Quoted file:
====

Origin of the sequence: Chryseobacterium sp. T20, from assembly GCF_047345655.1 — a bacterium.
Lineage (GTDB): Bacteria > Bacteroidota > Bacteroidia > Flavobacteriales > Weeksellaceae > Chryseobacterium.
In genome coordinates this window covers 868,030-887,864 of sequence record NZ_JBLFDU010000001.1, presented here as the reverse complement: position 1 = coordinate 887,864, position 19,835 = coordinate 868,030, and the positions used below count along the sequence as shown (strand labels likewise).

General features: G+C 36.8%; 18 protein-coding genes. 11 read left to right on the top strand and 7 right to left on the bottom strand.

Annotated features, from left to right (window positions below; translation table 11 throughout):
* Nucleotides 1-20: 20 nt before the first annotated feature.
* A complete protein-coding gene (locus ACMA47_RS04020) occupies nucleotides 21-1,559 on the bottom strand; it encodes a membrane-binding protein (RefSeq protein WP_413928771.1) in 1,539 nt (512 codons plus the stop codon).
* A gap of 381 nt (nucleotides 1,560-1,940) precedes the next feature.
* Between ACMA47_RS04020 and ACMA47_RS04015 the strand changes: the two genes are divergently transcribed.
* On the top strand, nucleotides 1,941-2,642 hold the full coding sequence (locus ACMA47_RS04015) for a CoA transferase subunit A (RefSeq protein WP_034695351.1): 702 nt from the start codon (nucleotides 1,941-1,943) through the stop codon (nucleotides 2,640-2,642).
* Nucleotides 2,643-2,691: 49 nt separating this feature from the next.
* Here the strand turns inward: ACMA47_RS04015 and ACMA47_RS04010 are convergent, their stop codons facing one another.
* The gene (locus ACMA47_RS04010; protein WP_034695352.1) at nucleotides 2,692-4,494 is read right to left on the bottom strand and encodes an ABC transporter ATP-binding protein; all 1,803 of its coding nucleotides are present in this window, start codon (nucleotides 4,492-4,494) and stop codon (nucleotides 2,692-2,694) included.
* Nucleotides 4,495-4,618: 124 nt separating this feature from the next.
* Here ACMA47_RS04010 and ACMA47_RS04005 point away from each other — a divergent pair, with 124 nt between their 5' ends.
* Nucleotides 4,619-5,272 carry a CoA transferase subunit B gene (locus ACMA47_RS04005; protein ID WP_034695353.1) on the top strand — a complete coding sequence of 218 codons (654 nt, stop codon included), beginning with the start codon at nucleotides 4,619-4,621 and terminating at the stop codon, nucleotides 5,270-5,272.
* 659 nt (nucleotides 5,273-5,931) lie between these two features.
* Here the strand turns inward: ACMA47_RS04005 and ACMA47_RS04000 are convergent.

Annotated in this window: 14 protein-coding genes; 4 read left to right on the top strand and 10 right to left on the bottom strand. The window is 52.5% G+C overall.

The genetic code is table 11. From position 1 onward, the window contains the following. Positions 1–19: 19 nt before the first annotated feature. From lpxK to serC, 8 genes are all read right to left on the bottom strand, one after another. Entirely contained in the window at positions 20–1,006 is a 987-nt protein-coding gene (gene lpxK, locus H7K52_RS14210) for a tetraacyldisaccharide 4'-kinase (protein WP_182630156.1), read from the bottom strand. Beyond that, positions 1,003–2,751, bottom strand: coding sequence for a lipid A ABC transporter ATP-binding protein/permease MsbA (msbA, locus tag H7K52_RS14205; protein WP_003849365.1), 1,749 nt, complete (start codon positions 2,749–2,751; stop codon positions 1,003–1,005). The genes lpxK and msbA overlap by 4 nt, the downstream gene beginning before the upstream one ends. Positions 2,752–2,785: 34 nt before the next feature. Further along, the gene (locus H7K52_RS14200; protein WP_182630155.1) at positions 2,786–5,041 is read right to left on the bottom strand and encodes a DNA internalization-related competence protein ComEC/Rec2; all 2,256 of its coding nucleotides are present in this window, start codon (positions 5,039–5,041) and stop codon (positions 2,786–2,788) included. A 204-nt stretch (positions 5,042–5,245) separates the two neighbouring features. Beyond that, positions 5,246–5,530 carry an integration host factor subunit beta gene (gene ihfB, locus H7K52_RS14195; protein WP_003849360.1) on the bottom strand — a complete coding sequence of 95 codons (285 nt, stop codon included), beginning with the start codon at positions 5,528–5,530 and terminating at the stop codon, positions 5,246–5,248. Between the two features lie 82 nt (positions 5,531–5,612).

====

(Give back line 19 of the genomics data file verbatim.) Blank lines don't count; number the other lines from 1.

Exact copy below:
Annotated in this window: 14 protein-coding genes; 4 read left to right on the top strand and 10 right to left on the bottom strand. The window is 52.5% G+C overall.